Last week I was picked to be in this month’s fight. It’s a very simple duel, use two ingredients and make something awesome. That’s it. Except when one of the ingredients is something I’ve never worked with before: garam masala. (Zucchini is my favorite summer vegetable, so I was pretty excited to use it.)

I’ve messed around with curry a ton, but only a pre-mixed, commercial curry powder. I never really thought about making my own, of course until now. And I was seriously close to buying one, but just leaving another challenge that was all about using what’s on hand, I investigated my spice rack.

Using the link Nick provided for garam masala, I wrote down all of the ingredients that could possibly combine to create the spice blend. I then went to my kitchen and figured out I owned 11 of the spices and seeds.

Fuck it, I’m making my own.

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When There’s Nothing Left to Do Besides Saucin’ It


As much as I’m like *oooomigawd I LOVE the farmers’ market* or whatever, and I totally do love it, it sometimes overwhelms my judgment.

I love it too much. It’s like a freaking social for me. I’ve become BFF with one of the vendors, Jaci, who always makes fun of her farmer family and talks shit about picking vegetables. She’d never been more grateful than when she found out she was allergic to bees and therefore couldn’t harvest the crops with her uncle and grandfather.

And then there’s the market director, Rebbie. She’s tall and beautiful and may or may not have magenta hair on any given Saturday. Plus she’s nice as shit.

I also run into my neighbors and now fellow ES bloggers, Maids and Bliz.

There’s Mike, who I met when I interviewed him about his group DC Homebrewers, who has since quit his job to work full time for Tree and Leaf Farms. He now bags my ever changing order of greens (it was a mix of kale this week) and I’m not so secretly jealous that he’s out composting during the day while I’m staring at a computer screen.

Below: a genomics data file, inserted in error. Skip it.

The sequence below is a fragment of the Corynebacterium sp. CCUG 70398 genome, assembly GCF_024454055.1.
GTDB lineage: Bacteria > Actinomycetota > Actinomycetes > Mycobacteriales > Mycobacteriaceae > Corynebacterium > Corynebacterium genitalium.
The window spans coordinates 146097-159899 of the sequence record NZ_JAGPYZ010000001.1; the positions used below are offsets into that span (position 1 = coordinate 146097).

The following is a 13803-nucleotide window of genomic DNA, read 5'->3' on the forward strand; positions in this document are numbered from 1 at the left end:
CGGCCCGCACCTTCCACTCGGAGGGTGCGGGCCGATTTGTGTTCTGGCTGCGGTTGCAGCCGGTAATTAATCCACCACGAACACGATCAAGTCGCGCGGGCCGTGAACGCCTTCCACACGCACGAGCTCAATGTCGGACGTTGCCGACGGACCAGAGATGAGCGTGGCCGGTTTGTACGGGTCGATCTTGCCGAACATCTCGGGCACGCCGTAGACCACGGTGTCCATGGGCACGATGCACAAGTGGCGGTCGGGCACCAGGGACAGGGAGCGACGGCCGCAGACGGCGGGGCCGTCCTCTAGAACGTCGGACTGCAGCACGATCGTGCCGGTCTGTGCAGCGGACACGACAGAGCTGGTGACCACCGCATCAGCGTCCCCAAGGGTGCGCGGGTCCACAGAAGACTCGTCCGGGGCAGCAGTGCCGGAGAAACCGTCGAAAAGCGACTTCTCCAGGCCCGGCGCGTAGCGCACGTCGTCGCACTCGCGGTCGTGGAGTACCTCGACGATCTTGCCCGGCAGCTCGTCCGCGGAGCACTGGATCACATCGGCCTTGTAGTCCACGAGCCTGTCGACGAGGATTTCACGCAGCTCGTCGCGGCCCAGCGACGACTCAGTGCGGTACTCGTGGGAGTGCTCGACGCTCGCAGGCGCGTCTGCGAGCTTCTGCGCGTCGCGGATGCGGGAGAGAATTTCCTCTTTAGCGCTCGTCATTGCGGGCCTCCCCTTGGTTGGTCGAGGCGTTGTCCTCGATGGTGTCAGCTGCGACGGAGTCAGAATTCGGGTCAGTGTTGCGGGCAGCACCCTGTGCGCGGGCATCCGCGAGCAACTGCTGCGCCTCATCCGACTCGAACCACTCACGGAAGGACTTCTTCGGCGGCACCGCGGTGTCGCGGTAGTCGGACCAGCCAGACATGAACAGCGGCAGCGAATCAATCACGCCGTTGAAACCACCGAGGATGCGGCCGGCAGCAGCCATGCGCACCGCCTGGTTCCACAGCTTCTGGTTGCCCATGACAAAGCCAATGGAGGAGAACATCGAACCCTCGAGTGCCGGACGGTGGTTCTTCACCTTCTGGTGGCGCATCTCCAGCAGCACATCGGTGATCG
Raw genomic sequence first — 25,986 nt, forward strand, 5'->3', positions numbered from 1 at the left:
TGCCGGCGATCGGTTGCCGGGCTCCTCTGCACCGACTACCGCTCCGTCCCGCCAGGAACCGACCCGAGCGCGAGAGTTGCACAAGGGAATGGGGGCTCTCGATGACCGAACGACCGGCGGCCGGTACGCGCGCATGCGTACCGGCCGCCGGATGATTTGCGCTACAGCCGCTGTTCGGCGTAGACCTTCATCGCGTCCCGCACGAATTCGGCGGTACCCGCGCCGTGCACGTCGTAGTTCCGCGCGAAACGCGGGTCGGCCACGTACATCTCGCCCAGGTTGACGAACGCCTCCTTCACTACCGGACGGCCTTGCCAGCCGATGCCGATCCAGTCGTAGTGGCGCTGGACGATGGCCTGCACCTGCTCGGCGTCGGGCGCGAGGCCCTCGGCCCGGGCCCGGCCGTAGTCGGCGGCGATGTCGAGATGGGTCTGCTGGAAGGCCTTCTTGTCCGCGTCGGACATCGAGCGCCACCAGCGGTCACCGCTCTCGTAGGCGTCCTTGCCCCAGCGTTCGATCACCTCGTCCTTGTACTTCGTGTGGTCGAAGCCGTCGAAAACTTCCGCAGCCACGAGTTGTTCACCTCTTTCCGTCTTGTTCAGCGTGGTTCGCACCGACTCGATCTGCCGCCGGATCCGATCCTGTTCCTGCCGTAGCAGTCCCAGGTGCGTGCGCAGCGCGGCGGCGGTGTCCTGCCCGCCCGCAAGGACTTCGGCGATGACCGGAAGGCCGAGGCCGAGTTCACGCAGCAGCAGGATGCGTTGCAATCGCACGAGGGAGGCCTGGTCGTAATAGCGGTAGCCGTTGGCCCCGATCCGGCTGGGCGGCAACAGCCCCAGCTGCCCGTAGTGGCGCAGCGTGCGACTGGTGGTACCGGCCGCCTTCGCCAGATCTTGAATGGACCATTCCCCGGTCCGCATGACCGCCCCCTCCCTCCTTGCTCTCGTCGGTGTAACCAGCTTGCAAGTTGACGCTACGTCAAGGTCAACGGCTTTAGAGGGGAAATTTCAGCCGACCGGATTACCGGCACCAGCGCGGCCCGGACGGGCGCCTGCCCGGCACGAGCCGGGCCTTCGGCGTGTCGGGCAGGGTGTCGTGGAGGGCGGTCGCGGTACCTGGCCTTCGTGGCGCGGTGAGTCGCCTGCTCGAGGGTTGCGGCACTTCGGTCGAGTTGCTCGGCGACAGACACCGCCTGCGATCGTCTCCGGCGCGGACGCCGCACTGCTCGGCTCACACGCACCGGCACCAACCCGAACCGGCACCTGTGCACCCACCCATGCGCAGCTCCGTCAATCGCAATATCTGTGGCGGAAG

Anyway, I’m so distracted by my market friends, and of course all of the food, that I always over buy. In my fridge right now I have too many herbs and veggies to deal with: asparagus, kale, squash, shelled peas (holy crap all you do is pull this little cord and open up the shell and then eat the peas like candy—so delish), and then there’s this other purple thing that starts with a “K” but I can’t remember the name of it. I will thank Jaci for that impulse buy. And then there’s sage, garlic chives and garlic scapes. Good christ.

Now this is not a bad thing, of course. I just need to find new and exciting ways to digest all of these veggies, especially on nights that I don’t feel like full-out cooking.

Jessica Seinfeld-esque sneak attack post jump.

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Hummus That’s Not Ho-Hum


About a year ago, I found out about Sabra hummus. My life has never been the same since.

I don’t know how I missed this product for my first 26.5 years, but somehow it just slipped under my radar. I’d dipped the Tribe, the Athenos stuff, and all the others, but somehow this particular brand just never crossed my path. But one dip in and I was hooked. So rich, so creamy, so fresh-tasting: for me Sabra stands heads, shoulders, knees and toes above the rest of the hummuses (hummusi?) Plus, they have versions that come with chopped red peppers, garlic, or pine nuts on top (although not enough pine nuts, if you ask me). Nevertheless, hummus instantly went from something I would try at a party if there was a good dipping vehicle, to something that is an perpetual presence in my fridge (except for when I eat the whole container in one sitting).

I realize this sounds like an advertisement, but I swear it’s not. My purpose isn’t to convert everyone to Sabra, but rather to rant about why the hell every other hummus can’t taste this good. I’ve been on a bit of a hummus-making kick myself lately, thanks to a few lessons from my Dad and Gansie (but not DAD GANSIE). I just food process chickpeas + tahini + lemon + garlic + olive oil + salt + pepper, and pine nuts if I’ve got them on hand (hey, it’s the recession). The result is always good, but never Sabra good. Seriously, what do these bastards put in their damn hummus to make it so tasty? And why can’t I recreate it at home? Being a good investigative reporter, I went straight to the source: